The ability of BCEs to sequester carbon dioxide into large amounts of stored sediment carbon
makes them important nature-based solutions for climate adaptation and mitigation.
The features that make BCEs important carbon sinks (ie, their global distribution and capacity to trap and preserve a large amount of carbon dioxide at the land and ocean interface) also make them an important sink of plastic-carbon. As of 2015, about 8300 million metric tonnes of virgin plastics were produced globally,
which is equivalent to 6900 million metric tonnes of plastic-carbon. Approximately 50–80 million metric tonnes of plastic-carbon accumulate within natural systems each year due to plastic mismanagement.
By comparison, BCEs accumulate about 100 million metric tonnes of blue carbon each year.
The current stocks of plastic-carbon in the global coastal systems are about 3–10 million metric tonnes,
with growing reports of plastic-carbon within BCEs.
If the present cubic growth trend for plastic accumulation and uncertain socioeconomic factors continue, amounts of plastic-carbon stock within the Earth system are projected to rise to 14 000 million metric tonnes by 2035, meaning that the amount of plastic-carbon will be equivalent to global blue carbon stock.
Importantly, at least 28 countries consider the conservation and restoration of BCEs, as substantial carbon dioxide sinks, as part of the nationally determined contributions (NDCs) to adapt and mitigate to climate change.
However, any disturbance of such carbon dioxide sink within BCEs in the presence of plastics could release a disproportionate amount of accumulated carbon into the atmosphere and hamper global climate goals. Despite their important global ecological, environmental, social, and economic contributions, BCEs are also considered among the most threatened ecosystems on Earth,
with a global annual loss of about 340 000–980 000 hectares
and loss rates ranging from 0·03% to more than 1%, which is 2-times higher than those of tropical forests.
Therefore, the effect of multistressors (ie, habitat loss, climate change, and plastic) to BCEs can further downgrade their capacity to sequester carbon dioxide and hamper global climate targets.
Carbon dioxide and other greenhouse gases emit at every stage of the plastic lifecycle, for instance, during fossil fuel extraction and transport, plastic refining and production, and management and disposal of plastic waste; all stages of emission have consequences for our soil, atmosphere, waterways, and oceans.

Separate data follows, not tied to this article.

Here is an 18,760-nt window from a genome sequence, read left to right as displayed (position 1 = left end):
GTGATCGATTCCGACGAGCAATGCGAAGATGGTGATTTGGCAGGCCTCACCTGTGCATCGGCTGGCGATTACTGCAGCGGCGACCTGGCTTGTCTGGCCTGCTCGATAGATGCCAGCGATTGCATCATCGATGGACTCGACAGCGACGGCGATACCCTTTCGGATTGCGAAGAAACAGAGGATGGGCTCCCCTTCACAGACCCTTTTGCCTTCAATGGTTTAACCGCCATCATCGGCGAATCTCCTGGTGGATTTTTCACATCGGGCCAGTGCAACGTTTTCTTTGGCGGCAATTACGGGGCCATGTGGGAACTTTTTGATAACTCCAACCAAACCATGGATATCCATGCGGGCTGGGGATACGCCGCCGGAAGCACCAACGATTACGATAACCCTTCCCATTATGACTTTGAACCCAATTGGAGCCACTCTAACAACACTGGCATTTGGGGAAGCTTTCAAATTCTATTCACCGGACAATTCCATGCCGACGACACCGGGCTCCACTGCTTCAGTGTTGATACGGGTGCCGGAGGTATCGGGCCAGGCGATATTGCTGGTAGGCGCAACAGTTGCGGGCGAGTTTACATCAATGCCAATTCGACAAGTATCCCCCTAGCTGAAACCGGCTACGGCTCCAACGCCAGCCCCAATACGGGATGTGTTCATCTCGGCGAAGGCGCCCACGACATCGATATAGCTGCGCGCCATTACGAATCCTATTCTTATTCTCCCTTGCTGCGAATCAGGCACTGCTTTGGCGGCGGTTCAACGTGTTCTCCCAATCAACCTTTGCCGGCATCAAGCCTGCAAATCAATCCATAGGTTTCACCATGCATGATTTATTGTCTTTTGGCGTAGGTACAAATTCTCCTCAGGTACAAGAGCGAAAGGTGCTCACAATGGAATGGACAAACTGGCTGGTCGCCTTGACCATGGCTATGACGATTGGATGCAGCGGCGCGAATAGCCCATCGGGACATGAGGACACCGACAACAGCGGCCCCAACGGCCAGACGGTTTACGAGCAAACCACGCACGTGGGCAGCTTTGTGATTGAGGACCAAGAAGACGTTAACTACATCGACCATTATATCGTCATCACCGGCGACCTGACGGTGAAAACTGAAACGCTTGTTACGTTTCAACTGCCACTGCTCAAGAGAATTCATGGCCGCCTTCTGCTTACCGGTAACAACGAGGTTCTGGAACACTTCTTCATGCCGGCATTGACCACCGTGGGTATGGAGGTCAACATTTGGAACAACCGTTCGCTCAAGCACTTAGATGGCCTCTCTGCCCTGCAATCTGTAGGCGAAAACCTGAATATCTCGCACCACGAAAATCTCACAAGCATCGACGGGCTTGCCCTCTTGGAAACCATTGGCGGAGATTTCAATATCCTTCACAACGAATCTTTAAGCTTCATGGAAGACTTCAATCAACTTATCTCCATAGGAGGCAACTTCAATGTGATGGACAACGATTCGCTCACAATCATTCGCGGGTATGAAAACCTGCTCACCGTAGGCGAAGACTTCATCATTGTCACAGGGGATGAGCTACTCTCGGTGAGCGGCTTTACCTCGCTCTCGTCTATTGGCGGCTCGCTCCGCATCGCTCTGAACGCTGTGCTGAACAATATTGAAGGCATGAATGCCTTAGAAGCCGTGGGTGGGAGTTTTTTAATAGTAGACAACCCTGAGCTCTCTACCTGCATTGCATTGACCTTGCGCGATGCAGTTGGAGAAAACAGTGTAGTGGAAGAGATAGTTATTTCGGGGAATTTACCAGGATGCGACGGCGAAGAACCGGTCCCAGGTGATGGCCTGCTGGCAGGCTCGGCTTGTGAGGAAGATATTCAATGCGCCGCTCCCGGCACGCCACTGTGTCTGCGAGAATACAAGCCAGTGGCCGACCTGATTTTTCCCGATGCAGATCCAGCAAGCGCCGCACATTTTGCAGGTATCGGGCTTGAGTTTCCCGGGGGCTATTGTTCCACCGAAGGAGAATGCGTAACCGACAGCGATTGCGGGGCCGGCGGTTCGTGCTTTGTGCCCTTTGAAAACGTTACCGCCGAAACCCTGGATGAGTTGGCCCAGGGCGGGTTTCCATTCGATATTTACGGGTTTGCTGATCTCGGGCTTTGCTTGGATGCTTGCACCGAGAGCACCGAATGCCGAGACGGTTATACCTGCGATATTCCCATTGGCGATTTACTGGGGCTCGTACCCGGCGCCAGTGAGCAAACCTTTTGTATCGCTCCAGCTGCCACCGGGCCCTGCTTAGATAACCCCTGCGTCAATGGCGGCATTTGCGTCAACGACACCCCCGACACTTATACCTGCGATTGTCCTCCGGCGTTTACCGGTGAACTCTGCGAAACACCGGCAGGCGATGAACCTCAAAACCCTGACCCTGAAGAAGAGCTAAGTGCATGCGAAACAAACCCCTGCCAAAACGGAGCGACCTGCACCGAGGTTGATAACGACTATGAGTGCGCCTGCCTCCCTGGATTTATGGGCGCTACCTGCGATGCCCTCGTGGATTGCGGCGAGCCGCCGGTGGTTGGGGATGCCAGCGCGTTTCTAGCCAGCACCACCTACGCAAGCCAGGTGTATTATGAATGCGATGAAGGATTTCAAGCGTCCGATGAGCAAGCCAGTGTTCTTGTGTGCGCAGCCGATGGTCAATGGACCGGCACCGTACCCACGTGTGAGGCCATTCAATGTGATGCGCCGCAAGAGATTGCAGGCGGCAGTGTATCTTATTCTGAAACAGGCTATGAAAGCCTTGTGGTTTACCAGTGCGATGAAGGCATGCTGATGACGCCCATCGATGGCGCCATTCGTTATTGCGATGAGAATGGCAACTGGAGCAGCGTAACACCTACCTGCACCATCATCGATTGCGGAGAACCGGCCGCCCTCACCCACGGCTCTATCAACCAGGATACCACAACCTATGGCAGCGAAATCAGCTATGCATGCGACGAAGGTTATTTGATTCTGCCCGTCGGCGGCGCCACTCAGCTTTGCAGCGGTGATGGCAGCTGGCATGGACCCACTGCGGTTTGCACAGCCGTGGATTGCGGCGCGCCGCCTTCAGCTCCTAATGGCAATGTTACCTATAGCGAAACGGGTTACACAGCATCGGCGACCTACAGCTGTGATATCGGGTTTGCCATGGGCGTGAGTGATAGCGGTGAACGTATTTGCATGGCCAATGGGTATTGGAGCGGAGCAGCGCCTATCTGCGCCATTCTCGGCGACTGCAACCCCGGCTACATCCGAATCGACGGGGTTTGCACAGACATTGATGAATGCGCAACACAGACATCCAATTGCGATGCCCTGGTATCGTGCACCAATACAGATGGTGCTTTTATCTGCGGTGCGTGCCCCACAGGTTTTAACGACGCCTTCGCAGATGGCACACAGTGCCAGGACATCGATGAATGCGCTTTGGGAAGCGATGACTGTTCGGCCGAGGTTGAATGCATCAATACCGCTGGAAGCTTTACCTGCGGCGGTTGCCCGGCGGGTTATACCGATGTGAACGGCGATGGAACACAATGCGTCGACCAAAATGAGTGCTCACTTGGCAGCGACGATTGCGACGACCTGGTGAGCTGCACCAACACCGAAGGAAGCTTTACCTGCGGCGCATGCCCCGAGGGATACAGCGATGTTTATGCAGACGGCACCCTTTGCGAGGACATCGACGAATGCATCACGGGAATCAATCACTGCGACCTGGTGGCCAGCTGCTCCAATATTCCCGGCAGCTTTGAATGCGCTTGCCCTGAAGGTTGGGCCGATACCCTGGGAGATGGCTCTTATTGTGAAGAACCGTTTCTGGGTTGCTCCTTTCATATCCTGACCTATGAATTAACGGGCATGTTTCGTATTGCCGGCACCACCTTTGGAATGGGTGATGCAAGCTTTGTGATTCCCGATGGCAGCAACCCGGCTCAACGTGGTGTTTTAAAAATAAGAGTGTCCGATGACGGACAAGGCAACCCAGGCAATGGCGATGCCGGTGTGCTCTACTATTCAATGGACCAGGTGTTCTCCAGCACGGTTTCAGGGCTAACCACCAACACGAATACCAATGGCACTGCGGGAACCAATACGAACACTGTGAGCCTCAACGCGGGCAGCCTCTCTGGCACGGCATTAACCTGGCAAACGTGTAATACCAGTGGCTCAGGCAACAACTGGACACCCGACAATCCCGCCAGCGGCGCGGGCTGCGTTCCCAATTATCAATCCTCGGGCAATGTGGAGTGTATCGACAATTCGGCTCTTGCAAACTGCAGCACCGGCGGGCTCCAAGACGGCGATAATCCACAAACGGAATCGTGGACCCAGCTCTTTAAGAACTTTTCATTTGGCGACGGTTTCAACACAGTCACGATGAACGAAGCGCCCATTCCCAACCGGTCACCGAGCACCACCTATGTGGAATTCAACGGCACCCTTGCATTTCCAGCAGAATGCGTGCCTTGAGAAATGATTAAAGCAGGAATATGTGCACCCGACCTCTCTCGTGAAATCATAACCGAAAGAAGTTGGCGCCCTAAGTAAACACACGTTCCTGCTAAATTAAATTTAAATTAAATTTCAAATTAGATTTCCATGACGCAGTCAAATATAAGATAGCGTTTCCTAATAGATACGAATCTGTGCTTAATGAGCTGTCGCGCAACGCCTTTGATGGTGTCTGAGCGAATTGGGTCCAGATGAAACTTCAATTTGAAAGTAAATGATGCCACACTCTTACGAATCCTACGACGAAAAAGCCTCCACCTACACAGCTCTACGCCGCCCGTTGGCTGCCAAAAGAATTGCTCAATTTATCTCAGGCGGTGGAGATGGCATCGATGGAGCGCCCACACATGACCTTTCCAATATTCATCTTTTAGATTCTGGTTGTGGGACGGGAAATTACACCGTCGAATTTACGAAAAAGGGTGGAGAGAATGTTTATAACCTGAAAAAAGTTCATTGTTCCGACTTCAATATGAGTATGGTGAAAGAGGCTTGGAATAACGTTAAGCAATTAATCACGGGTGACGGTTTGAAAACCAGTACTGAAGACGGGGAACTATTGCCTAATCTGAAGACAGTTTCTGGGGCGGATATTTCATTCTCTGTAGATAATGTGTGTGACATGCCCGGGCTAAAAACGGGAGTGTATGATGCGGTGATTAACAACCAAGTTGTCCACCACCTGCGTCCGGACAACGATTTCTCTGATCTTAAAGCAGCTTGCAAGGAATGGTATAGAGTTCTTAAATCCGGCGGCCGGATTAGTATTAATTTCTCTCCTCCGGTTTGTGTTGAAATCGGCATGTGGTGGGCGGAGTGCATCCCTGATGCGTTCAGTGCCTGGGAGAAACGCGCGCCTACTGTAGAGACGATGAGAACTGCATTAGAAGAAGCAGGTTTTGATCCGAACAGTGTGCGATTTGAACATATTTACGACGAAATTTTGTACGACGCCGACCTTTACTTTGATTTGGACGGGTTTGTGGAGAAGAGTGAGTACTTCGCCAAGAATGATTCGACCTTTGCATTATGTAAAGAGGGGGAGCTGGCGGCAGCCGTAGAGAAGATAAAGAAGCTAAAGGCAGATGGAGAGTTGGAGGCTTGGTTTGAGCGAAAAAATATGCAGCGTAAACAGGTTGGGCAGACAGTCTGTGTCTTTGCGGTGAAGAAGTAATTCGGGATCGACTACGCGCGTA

Despite the potential of plastic-related activities to release greenhouse gases, Earth system models or integrated assessment models do not take account of plastic-carbon emissions. A comprehensive quantification of overall greenhouse gas emissions from the plastic sector and an understanding of its effects on BCEs, global carbon budget, and climate goals are urgently needed. Developing such an estimate is a crucial next step for pinning down and communicating the relevance of plastic-related carbon dioxide emissions to decision makers in order to stop plastic use.
The 26th United Nations Climate Change Conference of the Parties (COP26) held in 2021 put plastics on its agenda. We call for broader commitment from all levels to tackle the plastic problem in order to safeguard global oceans and BCEs, and quantify plastic-related greenhouse gas emissions in the global carbon budget. This year commemorates the 50th anniversary of the Convention on Wetlands (Ramsar Convention), and the UN Environment Programme will be 50 next year. Reflection on the past five decades is crucial to simultaneously control plastic pollution and protect, conserve, and restore global oceans and BCEs in future. The Kunming Declaration of the UN Biodiversity Conference of the Parties to the Convention on Biological Diversity 15th meeting (COP15, Part 1) held in 2021 emphasised the combined importance of reducing waste and pollution, enhancing the restoration of ecosystems, mitigating climate change, among others for the post-2020 global biodiversity framework. We urge further strong commitment from global leaders to acknowledge plastic-carbon in the global climate targets and also commit to scaling down and stopping the release of plastics into oceans and BCEs in the fifth session of the UN Environment Assembly (UNEA-5.2), the second part of COP15 and the UN Ocean Conference to be held in 2022. The United Nations Decade of Ocean Science for Sustainable Development and the UN Decade on Ecosystem Restoration will run until 2030, which is also the deadline for the Sustainable Development Goals. Therefore, a joint action from these global initiatives can provide a unique framework, policy interventions, and financial support to manage and restore BCEs, and stop plastics being released to marine ecosystems at the local, regional, and global scales.
I declare no competing interests.
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